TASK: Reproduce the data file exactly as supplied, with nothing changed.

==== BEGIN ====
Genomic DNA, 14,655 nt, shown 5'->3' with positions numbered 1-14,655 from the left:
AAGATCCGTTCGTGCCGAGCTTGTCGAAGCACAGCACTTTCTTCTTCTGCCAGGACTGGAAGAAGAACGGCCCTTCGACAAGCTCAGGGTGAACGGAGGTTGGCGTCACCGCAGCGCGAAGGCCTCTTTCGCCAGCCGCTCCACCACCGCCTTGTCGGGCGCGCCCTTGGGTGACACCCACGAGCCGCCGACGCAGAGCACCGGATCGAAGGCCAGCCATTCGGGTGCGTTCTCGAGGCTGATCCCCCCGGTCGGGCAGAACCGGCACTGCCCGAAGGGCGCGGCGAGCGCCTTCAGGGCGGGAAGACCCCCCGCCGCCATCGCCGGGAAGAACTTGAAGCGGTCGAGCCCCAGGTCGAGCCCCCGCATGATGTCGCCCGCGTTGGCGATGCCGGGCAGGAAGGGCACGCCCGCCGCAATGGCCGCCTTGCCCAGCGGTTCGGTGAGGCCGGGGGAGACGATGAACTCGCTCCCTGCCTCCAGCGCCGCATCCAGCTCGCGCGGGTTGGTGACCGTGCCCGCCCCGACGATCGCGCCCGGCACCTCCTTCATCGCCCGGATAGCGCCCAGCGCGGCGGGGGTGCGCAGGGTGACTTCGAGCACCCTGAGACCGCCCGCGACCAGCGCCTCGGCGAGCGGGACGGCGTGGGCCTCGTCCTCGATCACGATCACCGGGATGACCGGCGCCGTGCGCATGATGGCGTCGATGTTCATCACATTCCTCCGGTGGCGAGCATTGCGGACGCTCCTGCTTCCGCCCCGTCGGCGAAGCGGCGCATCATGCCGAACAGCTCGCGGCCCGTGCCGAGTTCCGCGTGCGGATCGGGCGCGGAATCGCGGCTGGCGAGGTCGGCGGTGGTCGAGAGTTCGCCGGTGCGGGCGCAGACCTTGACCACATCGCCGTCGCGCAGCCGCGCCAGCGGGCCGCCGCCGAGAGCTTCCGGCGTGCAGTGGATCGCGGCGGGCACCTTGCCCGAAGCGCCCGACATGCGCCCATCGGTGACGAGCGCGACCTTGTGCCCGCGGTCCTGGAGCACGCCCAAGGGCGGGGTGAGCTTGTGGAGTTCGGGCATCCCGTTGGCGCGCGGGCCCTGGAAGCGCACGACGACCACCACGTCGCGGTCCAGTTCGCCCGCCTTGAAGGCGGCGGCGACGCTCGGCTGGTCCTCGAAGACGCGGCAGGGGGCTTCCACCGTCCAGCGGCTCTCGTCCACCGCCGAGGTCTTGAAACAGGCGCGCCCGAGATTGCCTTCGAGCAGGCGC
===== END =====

Genomic DNA, 14,655 nt, shown 5'->3' with positions numbered 1-14,655 from the left:
AAGATCCGTTCGTGCCGAGCTTGTCGAAGCACAGCACTTTCTTCTTCTGCCAGGACTGGAAGAAGAACGGCCCTTCGACAAGCTCAGGGTGAACGGAGGTTGGCGTCACCGCAGCGCGAAGGCCTCTTTCGCCAGCCGCTCCACCACCGCCTTGTCGGGCGCGCCCTTGGGTGACACCCACGAGCCGCCGACGCAGAGCACCGGATCGAAGGCCAGCCATTCGGGTGCGTTCTCGAGGCTGATCCCCCCGGTCGGGCAGAACCGGCACTGCCCGAAGGGCGCGGCGAGCGCCTTCAGGGCGGGAAGACCCCCCGCCGCCATCGCCGGGAAGAACTTGAAGCGGTCGAGCCCCAGGTCGAGCCCCCGCATGATGTCGCCCGCGTTGGCGATGCCGGGCAGGAAGGGCACGCCCGCCGCAATGGCCGCCTTGCCCAGCGGTTCGGTGAGGCCGGGGGAGACGATGAACTCGCTCCCTGCCTCCAGCGCCGCATCCAGCTCGCGCGGGTTGGTGACCGTGCCCGCCCCGACGATCGCGCCCGGCACCTCCTTCATCGCCCGGATAGCGCCCAGCGCGGCGGGGGTGCGCAGGGTGACTTCGAGCACCCTGAGACCGCCCGCGACCAGCGCCTCGGCGAGCGGGACGGCGTGGGCCTCGTCCTCGATCACGATCACCGGGATGACCGGCGCCGTGCGCATGATGGCGTCGATGTTCATCACATTCCTCCGGTGGCGAGCATTGCGGACGCTCCTGCTTCCGCCCCGTCGGCGAAGCGGCGCATCATGCCGAACAGCTCGCGGCCCGTGCCGAGTTCCGCGTGCGGATCGGGCGCGGAATCGCGGCTGGCGAGGTCGGCGGTGGTCGAGAGTTCGCCGGTGCGGGCGCAGACCTTGACCACATCGCCGTCGCGCAGCCGCGCCAGCGGGCCGCCGCCGAGAGCTTCCGGCGTGCAGTGGATCGCGGCGGGCACCTTGCCCGAAGCGCCCGACATGCGCCCATCGGTGACGAGCGCGACCTTGTGCCCGCGGTCCTGGAGCACGCCCAAGGGCGGGGTGAGCTTGTGGAGTTCGGGCATCCCGTTGGCGCGCGGGCCCTGGAAGCGCACGACGACCACCACGTCGCGGTCCAGTTCGCCCGCCTTGAAGGCGGCGGCGACGCTCGGCTGGTCCTCGAAGACGCGGCAGGGGGCTTCCACCGTCCAGCGGCTCTCGTCCACCGCCGAGGTCTTGAAACAGGCGCGCCCGAGATTGCCTTCGAGCAGGCGC